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Alexander Nyarko Yeboah
The Secretary General of the African Continental Free Trade Area (AfCFTA) says African countries must wean themselves from the control of western policies which have created a wrongful path for Africa’s economic development.
Mr. Wamkele Mene says, “…Africa continues to be trapped in a colonial economic model, which requires that we aggressively implement the AfCFTA as one of the tools for effecting a fundamental structural transformation of Africa’s economy. We have to take action now, to dismantle this colonial economic model.”
Mr. Mene made this call on Monday during the commissioning and handing over of the AfCFTA secretariat building by the Republic of Ghana to the African Union Commission (AUC) in Accra.
In lamenting the sad economic story Africa had to tell, Mr. Mene said, “The AfCFTA is therefore a critical response to Africa’s developmental challenges. It has the potential to enable Africa to significantly boost intra Africa trade and to improve economies of scale through an integrated market.”
He observed that AfCFTA could be a catalyst for industrial development, placing Africa on a path to exporting value-added products, improving the continent’s competitiveness both in its own markets and globally and sending a strong signal to the international investor community that Africa was open for business, “based on a single rule-book for trade and investment.”
Mr. Mene said AfCFTA signalled that Africa was open for business and mutually beneficial investment, which would create jobs and improve livelihoods, because Africa had a market of 1.2 billion people, had a combined GDP of US$3.4 trillion, and could boast of over 400 African companies that earn annual revenues of US$1 billion or more.
Mr. Mene added that African industries had the opportunity to double production to nearly $1 trillion within a decade with three-quarters of that growth coming from manufacturing to substitute third country imports and meet increasing local demand, and “through at least the first half of the decade, seven of the world’s 10 fastest-growing economies were in Africa.”
The AfCFTA Secretary General indicated that the Covid-19 crisis “has ravaged global economic activity, has severely disrupted trade and global supply chains, and… has had a negative effect on global public health. Africa should not despair and fall into despondency – from a trade perspective, we should see this crisis as an opportunity – through the AfCFTA we have an opportunity to reconfigure our supply chains, to reduce reliance on others and to expedite the establishment of regional value chains that will boost intra-Africa trade and secure Africa’s productive capacity for generations to come.”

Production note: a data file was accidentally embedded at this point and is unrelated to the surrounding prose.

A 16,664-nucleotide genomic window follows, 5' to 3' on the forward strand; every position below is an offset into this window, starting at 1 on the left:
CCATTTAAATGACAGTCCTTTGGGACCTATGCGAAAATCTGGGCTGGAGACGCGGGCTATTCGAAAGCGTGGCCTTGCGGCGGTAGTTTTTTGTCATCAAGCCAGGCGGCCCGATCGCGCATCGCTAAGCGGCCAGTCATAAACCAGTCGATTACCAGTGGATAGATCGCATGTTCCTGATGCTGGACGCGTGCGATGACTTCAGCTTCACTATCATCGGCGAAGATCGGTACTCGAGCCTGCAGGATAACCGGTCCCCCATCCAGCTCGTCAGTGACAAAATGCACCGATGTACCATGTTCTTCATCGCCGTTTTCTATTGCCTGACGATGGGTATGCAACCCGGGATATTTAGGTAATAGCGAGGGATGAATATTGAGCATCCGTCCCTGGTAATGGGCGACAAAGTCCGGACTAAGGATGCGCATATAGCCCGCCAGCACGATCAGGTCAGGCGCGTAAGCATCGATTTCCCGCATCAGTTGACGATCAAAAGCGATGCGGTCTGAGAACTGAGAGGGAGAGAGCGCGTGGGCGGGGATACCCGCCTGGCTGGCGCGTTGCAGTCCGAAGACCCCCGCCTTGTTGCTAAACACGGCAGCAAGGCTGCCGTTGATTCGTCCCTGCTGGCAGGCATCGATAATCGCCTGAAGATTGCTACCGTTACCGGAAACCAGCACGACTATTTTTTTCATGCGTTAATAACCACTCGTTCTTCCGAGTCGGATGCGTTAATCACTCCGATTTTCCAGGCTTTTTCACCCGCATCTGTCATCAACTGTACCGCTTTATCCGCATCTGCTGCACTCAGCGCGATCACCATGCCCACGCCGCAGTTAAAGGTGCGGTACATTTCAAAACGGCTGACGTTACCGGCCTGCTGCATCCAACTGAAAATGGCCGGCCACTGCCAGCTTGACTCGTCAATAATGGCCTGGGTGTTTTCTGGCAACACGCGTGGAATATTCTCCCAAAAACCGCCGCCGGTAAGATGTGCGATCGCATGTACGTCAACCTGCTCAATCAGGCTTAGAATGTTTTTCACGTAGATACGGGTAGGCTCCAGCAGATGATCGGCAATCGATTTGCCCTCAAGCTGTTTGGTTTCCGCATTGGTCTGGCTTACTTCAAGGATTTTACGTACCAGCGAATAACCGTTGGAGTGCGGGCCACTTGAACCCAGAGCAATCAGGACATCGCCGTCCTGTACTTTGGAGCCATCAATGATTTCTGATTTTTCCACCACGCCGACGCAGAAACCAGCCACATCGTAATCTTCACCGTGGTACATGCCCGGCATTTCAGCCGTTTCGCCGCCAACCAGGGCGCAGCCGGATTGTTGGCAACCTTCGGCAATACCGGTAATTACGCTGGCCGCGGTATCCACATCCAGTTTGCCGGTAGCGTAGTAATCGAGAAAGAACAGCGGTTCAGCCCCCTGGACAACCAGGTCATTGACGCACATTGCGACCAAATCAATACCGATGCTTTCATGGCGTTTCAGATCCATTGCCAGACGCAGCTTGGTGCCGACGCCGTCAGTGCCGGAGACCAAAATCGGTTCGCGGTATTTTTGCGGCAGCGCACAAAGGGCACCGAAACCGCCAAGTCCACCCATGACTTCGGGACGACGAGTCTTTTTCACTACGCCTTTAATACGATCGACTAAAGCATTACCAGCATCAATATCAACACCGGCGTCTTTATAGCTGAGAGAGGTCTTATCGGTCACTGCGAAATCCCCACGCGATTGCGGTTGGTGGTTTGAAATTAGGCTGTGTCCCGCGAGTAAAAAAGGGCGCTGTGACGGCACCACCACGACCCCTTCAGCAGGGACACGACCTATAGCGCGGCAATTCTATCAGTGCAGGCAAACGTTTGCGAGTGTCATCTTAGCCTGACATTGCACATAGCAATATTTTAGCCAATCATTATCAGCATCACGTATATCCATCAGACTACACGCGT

Mr. Mene indicated that his outfit had already initiated and had promising engagements with three of the world’s largest automobile-manufacturers, with a view to the establishment of automobiles value chains across Africa, intending to extend this type of engagement to include other labour intensive sectors such as Agro-processing.
He observed that for the agreement to work effectively, substantial domestic policy reforms and alignment of national legislation with the AfCFTA shall be required in order to reduce barriers to intra-Africa trade.
The Secretary General said this would also mean that, “Transhipment of goods from third countries that are outside of the AfCFTA zone will be a significant risk. The AfCFTA Secretariat will work closely with customs authorities to ensure that through robust implementation of the AfCFTA rules of origin regime, the prevention of transhipment is an absolute priority. The AfCFTA must create jobs, it must not create job losses through transhipment of third country goods into the AfCFTA market.”
Mr. Mene informed that AfCFTA offered Africa an opportunity to confront the significant trade and economic development challenges of the continent, which was market fragmentation, smallness of national economies, over reliance on the export of primary commodities, and narrow export base caused by shallow manufacturing capacity. Others included slack of export specialisation, under-developed industrial regional value chains, and high regulatory and tariff barriers to intra-Africa trade amongst others.